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Op-Ed | Disability and dignity in the age of COVID-19

Photo via Getty Images

BY MICHELE KAPLAN

I don’t know a single person who would say that the COVID-19 pandemic has been easy to get through, but as a disabled New Yorker, it came with extra challenges and stressors. Politicians talked about the importance of protecting the elderly but failed to mention disabled people as if we didn’t exist. Do you know what it’s like to be erased during a pandemic?

As a person with dietary limitations, I struggled to get enough food & supplies, as every able-bodied person began using the grocery delivery services I rely on. The powers that be foolishly advised people to stockpile supplies, as if we all have the money to be able to do so. Hospitals valued able-bodied lives over disabled ones, nursing homes became death traps for both their workers and their disabled and elderly residents, and Governor Cuomo knowingly sent COVID patients to places where social distancing was impossible. 

A third of all COVID deaths in the U.S. happened in these nursing homes. Where is the outrage?

Meanwhile, hashtags like #Cuomosexual and #CuomoForPresident were trending. While it’s understandable that the Governor’s daily press briefings were a source of comfort for some, as a disabled person, it was hard to watch my community continue to be invisible as the pandemic grew.

Before and during the pandemic, Governor Cuomo continues to be hell-bent on forcing disabled people into nursing homes, with his massive cuts to Medicaid, including funding for hospitals and cuts to home healthcare programs like Consumer Directed Personal Assistance (CDPA) which gives me the freedom to live independently in my community.

In New York State, there are two kinds of home healthcare services: traditional services, where an agency sends you a homecare worker you do not know nor have vetted, and CDPA, which empowers disabled people to choose and hire a caregiver of their choice. 

With CDPA, you have a say in who enters your home, who might be cooking your meals, helping you eat, get dressed, bathe, or go to the bathroom. Who wouldn’t want a say in who helps you with such personal things? CDPA has allowed me to hire people I already know and trust, and it’s created over 100,000 jobs in New York. During the pandemic, CDPA has kept the disabled safe in their own homes where it’s possible to self-isolate.

My pre-pandemic personal assistants, what homecare workers in CDPA are titled, were fellow artists and helped me with creative cognitive exercises, which is important as my brain is prone to cognitive decline. They were from the disability community, which meant knowing that I wouldn’t have to deal with ableism in my home. Lastly, they were queer, which meant I had people in my home who believed in inclusivity. It is not safe nor fun to have to rely on ignorant people for help, let alone have them in your apartment.

But once the pandemic hit, my weekday personal assistant, who is immunocompromised, couldn’t continue to work for me. The state failed to provide these healthcare workers – heroes as they were called – with any kind of PPE. My weekend personal assistant, who initially took on extra shifts, eventually became ill and I was left on my own.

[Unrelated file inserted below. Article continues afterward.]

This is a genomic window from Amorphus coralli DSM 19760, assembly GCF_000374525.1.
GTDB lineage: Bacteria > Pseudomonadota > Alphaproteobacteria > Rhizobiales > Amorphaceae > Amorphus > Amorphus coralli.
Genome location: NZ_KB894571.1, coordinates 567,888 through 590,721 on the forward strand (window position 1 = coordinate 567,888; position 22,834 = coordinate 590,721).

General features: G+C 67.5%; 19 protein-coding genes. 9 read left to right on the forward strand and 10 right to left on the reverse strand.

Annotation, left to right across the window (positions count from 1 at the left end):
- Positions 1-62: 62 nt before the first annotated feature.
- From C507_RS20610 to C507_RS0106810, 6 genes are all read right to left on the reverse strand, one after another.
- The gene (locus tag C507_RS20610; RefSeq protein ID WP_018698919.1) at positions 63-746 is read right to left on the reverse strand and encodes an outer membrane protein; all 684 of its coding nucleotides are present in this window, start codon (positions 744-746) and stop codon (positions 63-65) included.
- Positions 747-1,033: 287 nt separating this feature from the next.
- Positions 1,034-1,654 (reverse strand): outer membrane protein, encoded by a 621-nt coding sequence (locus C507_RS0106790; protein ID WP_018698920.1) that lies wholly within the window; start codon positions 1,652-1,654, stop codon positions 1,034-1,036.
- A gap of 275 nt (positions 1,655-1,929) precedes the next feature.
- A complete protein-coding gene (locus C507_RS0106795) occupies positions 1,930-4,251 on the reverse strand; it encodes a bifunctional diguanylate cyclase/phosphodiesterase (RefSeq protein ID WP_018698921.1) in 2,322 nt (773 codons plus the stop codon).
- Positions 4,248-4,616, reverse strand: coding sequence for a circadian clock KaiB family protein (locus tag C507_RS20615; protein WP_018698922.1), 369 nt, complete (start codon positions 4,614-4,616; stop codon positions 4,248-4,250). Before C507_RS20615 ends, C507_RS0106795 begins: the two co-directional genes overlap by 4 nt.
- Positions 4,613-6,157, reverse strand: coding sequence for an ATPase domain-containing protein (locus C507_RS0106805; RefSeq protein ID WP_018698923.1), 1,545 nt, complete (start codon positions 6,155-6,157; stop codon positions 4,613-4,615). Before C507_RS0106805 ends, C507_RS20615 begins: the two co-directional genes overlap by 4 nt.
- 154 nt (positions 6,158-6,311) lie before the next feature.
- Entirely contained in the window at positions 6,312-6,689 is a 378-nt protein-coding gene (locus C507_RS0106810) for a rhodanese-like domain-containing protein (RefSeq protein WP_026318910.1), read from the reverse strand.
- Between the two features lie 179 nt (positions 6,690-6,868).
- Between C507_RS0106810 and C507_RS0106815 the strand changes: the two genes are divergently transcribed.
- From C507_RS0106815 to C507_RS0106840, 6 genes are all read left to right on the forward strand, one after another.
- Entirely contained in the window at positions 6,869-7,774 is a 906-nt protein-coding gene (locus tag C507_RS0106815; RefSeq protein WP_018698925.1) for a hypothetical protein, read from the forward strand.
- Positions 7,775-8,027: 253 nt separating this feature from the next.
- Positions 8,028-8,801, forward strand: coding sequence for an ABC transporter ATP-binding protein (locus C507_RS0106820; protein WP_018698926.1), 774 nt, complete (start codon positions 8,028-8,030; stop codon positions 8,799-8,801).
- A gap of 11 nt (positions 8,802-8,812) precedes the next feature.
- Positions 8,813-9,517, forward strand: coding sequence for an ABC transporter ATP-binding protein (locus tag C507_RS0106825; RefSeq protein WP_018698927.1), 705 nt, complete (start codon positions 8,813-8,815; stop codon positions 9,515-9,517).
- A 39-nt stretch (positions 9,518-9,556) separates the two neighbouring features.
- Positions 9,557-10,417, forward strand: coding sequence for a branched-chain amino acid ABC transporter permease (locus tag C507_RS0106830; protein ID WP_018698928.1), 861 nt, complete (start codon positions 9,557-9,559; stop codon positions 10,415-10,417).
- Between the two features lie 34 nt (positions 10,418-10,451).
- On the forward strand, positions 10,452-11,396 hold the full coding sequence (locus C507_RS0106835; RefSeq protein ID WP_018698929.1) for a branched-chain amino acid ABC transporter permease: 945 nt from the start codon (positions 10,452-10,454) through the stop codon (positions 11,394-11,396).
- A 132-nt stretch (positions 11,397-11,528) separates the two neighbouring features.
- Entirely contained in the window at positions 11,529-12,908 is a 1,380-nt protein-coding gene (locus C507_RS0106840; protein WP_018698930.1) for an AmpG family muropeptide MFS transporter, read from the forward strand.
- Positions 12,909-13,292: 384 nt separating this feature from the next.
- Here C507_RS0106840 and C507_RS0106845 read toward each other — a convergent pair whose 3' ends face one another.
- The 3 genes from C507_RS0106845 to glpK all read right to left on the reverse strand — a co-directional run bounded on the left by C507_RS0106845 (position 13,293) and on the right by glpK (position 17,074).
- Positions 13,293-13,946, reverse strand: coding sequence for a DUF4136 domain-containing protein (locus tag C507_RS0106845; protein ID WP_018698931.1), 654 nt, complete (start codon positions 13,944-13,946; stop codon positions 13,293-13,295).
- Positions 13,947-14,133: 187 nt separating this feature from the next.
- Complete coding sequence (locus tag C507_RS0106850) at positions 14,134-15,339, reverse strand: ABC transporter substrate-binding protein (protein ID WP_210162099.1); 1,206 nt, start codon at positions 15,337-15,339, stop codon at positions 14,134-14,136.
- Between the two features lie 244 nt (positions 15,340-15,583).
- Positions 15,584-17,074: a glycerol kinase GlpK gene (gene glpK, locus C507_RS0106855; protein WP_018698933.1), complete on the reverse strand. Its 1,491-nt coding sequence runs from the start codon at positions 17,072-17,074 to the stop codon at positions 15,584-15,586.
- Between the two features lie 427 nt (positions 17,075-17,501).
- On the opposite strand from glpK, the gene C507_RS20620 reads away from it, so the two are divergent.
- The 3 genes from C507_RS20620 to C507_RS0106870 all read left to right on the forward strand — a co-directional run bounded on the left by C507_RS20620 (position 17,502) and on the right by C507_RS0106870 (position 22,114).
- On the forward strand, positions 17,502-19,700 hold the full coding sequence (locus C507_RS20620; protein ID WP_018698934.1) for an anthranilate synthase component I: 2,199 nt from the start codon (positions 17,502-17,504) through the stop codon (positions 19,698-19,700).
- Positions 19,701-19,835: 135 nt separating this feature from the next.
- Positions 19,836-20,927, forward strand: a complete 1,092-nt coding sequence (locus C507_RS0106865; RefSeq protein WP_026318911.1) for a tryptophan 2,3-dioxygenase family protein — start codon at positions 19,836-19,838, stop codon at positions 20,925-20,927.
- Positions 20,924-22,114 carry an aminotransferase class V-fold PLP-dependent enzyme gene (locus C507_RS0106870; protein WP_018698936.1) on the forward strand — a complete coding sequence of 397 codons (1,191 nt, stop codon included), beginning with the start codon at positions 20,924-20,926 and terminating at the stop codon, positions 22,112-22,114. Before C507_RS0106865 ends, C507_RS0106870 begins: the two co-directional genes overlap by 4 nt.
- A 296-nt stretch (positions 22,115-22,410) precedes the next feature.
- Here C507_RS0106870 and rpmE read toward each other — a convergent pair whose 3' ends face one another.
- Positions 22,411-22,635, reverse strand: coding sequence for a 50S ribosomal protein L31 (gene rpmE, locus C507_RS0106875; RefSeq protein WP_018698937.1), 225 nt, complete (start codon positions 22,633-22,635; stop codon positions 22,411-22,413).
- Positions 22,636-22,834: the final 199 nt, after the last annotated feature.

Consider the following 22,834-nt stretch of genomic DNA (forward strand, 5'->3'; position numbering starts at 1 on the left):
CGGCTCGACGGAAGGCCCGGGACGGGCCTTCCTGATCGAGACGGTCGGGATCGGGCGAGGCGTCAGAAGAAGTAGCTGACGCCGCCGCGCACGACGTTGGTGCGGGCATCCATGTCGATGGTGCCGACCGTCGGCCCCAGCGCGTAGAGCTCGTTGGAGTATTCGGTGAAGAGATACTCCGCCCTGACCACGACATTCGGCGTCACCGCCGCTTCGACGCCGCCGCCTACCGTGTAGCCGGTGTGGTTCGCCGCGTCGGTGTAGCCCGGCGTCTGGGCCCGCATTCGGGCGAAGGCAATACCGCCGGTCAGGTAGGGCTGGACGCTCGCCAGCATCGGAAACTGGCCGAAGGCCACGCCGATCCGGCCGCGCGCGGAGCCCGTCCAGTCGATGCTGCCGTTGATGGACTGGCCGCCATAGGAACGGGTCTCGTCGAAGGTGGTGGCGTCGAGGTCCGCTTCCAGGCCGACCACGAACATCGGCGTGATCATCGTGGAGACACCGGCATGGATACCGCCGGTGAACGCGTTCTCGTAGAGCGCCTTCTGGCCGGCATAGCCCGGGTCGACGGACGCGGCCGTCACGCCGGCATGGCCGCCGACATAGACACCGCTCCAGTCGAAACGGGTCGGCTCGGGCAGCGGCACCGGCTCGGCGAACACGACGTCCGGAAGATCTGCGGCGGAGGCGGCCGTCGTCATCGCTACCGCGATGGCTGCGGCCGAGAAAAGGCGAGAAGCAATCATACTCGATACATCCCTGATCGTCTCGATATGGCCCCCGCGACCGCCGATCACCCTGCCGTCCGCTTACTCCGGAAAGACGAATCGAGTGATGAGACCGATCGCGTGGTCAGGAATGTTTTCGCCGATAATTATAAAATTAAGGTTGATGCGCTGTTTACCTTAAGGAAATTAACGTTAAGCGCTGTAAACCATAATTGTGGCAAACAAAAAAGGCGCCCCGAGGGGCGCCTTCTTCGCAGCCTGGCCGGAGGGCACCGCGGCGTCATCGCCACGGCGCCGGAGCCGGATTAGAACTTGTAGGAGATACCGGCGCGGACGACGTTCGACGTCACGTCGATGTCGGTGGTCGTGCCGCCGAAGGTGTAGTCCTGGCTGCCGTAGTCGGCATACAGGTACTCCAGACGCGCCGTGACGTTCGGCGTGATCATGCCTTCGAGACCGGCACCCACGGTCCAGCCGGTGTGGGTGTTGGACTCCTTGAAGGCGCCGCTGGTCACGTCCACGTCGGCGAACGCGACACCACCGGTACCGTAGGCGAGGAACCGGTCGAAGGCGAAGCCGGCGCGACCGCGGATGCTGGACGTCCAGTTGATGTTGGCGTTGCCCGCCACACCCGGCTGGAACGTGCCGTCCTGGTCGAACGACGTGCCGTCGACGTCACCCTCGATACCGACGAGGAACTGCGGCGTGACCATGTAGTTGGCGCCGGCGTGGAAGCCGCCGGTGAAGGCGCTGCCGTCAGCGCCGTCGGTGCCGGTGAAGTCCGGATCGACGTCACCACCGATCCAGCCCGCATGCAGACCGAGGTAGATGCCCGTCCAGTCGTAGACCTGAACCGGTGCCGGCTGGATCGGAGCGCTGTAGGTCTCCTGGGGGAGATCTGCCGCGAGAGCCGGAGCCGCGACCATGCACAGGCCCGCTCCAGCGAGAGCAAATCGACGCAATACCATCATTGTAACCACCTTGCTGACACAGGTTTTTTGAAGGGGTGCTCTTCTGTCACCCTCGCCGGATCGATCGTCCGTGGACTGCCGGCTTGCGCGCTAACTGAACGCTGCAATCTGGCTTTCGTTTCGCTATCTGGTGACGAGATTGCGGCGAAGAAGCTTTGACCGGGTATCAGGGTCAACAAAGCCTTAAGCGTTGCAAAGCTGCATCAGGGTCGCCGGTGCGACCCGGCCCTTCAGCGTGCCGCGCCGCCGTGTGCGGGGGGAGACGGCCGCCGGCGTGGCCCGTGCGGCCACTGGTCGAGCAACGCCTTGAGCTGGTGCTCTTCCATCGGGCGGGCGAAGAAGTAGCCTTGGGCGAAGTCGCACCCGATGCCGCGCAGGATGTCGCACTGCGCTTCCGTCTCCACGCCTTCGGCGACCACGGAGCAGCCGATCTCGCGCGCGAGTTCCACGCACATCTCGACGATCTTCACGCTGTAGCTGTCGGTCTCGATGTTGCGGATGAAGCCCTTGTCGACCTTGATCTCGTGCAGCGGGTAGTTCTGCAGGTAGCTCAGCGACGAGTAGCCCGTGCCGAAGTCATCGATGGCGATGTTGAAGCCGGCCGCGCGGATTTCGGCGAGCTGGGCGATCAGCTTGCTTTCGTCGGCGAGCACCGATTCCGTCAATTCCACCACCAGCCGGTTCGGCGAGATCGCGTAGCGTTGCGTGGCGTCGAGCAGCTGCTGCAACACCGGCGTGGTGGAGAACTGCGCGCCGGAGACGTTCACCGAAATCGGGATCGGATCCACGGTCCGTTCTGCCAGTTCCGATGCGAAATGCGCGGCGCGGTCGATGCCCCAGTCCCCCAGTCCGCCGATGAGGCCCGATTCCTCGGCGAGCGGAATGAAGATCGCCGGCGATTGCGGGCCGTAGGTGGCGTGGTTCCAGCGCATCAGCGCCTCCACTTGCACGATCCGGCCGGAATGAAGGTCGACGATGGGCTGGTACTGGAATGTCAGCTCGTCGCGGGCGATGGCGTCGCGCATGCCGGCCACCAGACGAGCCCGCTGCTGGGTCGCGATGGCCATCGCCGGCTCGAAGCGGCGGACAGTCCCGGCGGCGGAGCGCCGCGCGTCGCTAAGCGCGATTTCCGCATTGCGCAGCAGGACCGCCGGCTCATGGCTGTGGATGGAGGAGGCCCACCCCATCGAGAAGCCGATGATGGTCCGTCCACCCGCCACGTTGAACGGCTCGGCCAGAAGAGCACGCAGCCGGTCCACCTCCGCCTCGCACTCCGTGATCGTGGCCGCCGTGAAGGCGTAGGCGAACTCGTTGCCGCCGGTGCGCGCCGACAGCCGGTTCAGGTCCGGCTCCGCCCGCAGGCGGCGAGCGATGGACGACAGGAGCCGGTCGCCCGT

I fought transitioning to traditional services, but the 14 days in total I spent alone devastated my health. I resisted because it meant having total strangers in my home – during a pandemic no less. I’ve used traditional services before, being sent assistants from an agency who fell asleep on the job, didn’t speak the same language, and one who was so rough with me in the shower that I cried. As stressful as it was, I had no choice but to go back.

An assistant was sent to me who worked nights in a hospital, functioning on four hours sleep. The agency supplied care plans but those were useless when not translated into the assistant’s first language. The physical toll of having to train yet another new worker – I’ve had 6 so far – left my body desperately needing to recover. I pushed my body to get out of bed and demonstrate what was needed, because not doing so would mean not eating. 

It’s terrifying to think that if the agency feels that they can not meet the needs of your case, they have the legal option to force you into a nursing home. Meanwhile, I spoke with my assigned assistant about COVID, and she told me the agency has never tested any of the employees. As a result, a number of people in the office and field had died! I was stunned.

Why does the safety of the disability community continue to be an afterthought?

It is obvious that despite the agency’s efforts, traditional homecare is an overwhelmed system that cannot safely meet the demand of disabled New Yorkers. Yet I watched Governor Cuomo continue to attack Medicaid, the CDPA program, and my freedom throughout the pandemic. There was not enough funding in the 2019 budget to sustain CDPA, and yet he found $49 million for vanity license plates. There is not enough funding in the 2020 budget now either, but there would be if billionaires paid their fair share of taxes. There is a perception that disability is tragic, but in my opinion, the only tragedy is the oppression that we face.

Michele Kaplan is a disability advocate in New York City. 

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